Thursday, June 5, 2008

GMVW # 22: "Always Running at Someone's Heals"

Gem Music Video of the Week # 22: Always Running at Someone’s Heals
Song: Bellboy by The Who
(Songwriter: Pete Townshend)
June 5, 2008

Back in 1996, the Who announced that they would be performing their 1973 double album Quadrophenia in it’s entirety for 6 shows only, all at Madison Square Garden, New York City (the tour was later expanded).  This was a certified BIG EVENT, and I was determined to get tickets.  Picking up on a tip, I called a local ticket agency (instead of one in NY) and was able to secure 4 tickets rather easily.  Mac and Kurt were also able to get tickets.  In the month or so leading up to the show I eagerly counted down the days.

Bec and Dave, Nancy and I made the trek down to Manhattan, with Dave driving.  The conversation swayed to home life and our kids.  It would likely have continued along these lines with plenty of driving ahead of us.

Dave had other ideas……

About half way thru Connecticut, roughly the demarcation between Red Sox fans and Yankee fans, as we entered the gravitational pull of the Big Apple, Dave casually reached into a side compartment, slipped disk 1 of Quadrophenia out of its sleeve and popped it into the his hi-fi player.  He turned up the volume.  Way up!  Conversation-impossible up!  It was clearly time to get focused on the task at hand.

The remainder of the ride proved to be almost as intense as the real event later that evening.  Dave’s timing was impeccable, as we sucked in the riveting sound of Quadrophenia all the way to the city.  The high volume ride was also a reminder of many a great road trip over the years, which at that stage in our lives, were already beginning to thin out. 

The concert itself was fantastic.  Zac Starkey, Ringo’s son, played drums, and for the first time I got a taste of what the Who must have been like with Keith Moon (I had already seen them with 2 other drummers through several shows over the years and neither compared).  The show picked up steam as it lurched through each song on the album.  Entwistle’s bass playing was superb. 

Quadrophenia is a concept album with a clear story line, but it’s great primarily because of the music.  Pete Townshend brings the best out of every member of the Who in this album, including himself.  Gem Music Video of the Week ‘Bell Boy’ was so well written and performed, that the Who were able to get away with Keith Moon singing half the song (as the Bell Boy character).  'Moon the Loon' was a horrible singer, but he pulls it off with Bell Boy, including this live video footage from 1974.  It’s the only footage I’ve ever seen of Moon singing on stage with the Who.  You can hear the backing track synthesizers playing thru the song, which Moon had to monitor via headphones.  The Quadrophenia tracks were difficult for the band to follow, and they soon scrapped the album from their shows, only to resurrect it 22 years later in New York.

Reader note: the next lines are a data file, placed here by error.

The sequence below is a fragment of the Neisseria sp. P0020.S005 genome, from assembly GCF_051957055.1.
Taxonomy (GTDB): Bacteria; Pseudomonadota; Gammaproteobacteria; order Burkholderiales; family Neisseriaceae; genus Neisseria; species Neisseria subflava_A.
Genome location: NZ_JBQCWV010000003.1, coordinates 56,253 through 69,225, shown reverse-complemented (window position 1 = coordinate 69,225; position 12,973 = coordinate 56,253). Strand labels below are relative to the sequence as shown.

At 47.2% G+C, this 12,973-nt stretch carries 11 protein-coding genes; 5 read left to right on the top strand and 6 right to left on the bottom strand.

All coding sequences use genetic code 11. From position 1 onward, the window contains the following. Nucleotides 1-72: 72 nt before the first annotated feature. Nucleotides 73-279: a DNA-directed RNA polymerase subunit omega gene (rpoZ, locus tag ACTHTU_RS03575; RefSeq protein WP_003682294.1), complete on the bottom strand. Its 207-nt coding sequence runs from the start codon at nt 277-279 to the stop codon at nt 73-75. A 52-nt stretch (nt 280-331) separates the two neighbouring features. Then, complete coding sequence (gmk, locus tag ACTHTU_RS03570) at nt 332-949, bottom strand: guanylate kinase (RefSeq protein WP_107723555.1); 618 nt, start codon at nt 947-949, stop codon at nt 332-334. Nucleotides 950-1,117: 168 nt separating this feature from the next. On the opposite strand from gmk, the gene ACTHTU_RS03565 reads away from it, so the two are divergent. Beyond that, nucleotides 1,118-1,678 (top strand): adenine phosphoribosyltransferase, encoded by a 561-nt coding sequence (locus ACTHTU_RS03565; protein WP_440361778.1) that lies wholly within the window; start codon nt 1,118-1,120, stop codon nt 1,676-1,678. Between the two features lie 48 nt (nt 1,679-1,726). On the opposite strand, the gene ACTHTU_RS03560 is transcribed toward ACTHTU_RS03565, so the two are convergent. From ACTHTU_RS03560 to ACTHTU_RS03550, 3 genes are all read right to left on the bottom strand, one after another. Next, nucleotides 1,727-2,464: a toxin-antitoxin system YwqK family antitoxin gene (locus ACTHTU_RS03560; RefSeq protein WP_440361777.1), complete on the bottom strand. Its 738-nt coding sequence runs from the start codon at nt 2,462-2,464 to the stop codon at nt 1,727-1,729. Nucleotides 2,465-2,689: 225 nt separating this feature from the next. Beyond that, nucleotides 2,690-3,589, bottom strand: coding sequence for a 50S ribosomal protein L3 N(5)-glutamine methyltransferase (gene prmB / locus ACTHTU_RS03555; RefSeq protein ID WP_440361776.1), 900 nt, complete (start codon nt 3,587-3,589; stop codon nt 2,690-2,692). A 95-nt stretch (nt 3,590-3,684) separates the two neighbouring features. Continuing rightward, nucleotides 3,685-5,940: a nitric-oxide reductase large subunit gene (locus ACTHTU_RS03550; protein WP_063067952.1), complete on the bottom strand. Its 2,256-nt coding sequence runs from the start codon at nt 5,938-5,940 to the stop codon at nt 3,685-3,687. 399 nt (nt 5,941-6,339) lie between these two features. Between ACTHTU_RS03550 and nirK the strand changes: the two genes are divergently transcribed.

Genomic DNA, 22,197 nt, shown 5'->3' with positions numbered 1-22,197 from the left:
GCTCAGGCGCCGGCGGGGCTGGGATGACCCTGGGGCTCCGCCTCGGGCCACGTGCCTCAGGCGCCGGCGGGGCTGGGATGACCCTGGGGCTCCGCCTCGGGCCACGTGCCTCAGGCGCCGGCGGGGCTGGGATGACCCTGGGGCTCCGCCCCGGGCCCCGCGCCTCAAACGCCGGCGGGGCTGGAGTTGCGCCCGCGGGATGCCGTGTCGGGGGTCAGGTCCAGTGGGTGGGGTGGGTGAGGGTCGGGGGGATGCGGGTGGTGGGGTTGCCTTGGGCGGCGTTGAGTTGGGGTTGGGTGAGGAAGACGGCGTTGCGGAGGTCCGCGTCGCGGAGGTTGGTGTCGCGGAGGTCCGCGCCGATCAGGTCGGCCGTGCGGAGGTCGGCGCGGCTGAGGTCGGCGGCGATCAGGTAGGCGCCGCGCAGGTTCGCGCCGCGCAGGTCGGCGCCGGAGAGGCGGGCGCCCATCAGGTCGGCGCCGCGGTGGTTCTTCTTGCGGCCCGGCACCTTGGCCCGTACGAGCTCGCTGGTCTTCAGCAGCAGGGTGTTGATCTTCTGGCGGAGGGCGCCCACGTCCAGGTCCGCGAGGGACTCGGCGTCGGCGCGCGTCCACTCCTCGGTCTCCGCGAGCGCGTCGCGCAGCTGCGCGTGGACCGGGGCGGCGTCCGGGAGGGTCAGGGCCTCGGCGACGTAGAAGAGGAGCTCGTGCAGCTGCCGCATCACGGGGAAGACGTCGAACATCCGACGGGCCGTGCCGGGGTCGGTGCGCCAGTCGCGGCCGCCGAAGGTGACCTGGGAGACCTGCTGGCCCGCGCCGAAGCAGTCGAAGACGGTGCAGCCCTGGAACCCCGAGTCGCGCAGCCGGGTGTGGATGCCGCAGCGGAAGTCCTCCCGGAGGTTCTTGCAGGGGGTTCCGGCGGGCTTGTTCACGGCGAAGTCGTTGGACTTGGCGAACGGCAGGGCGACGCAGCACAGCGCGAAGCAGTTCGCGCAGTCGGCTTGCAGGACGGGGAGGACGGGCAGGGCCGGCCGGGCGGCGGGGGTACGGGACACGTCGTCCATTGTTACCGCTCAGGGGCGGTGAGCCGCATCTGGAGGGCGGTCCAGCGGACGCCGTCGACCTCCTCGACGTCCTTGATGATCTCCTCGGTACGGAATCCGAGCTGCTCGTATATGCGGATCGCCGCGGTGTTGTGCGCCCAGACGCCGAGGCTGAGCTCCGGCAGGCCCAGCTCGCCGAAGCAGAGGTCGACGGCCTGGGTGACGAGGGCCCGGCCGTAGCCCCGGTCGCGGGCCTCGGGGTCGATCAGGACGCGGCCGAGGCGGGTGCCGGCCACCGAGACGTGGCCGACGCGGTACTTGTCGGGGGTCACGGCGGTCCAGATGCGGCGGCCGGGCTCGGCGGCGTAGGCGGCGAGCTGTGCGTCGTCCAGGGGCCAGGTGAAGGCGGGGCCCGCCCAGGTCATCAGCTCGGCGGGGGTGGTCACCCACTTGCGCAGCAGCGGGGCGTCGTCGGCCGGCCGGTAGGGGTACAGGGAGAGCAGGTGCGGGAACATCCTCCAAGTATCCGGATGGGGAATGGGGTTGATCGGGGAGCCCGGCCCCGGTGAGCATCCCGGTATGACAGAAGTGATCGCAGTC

I’ll say this about the narrative…. it’s a testament to Townshend that he was able to put so much passion into a story about the earliest fans of the Who (smart-dressed, scooter riding “Mods” from early 60’s London) 10 years after the fact, when so much had changed in his life in the interim.  Also, Townshend worked on Quadrophenia immediately after putting 2 years into a failed concept album, “Lifehouse”, that did not see the light of day until 20 years later.  It was quite a rebound.  The story is about a fictional Mod, Jimmy.  The song Bell Boy, one of many great songs on the album, is about the final straw of disillusionment, when Jimmy realizes the lead Mod daylights as a bell hop in a glitzy coastal hotel.

I’ve also included 3 other versions of Bell Boy: The studio version (with still footage from the Quadrophenia movie), the movie version (with Sting as the Bell Boy… this abbreviated version of the song can be seen between time stamps 1:10 and 2:40 on the 3rd url link); and finally, the 1996 version in Madison Square Garden, with Billy Idol as the Bell Boy.

“Ain’t you the guy who used to set the paces
Riding up in front of a hundred faces
I don’t suppose you would remember me
But I used to follow you back in ‘63”


About the Video: Live 1976 concert showcasing Keith Moon on vocals.  The others are explained above

Video Rating: 2

Best Feedback: Steve

I love your stories! Quad is still one of my favorite albums!


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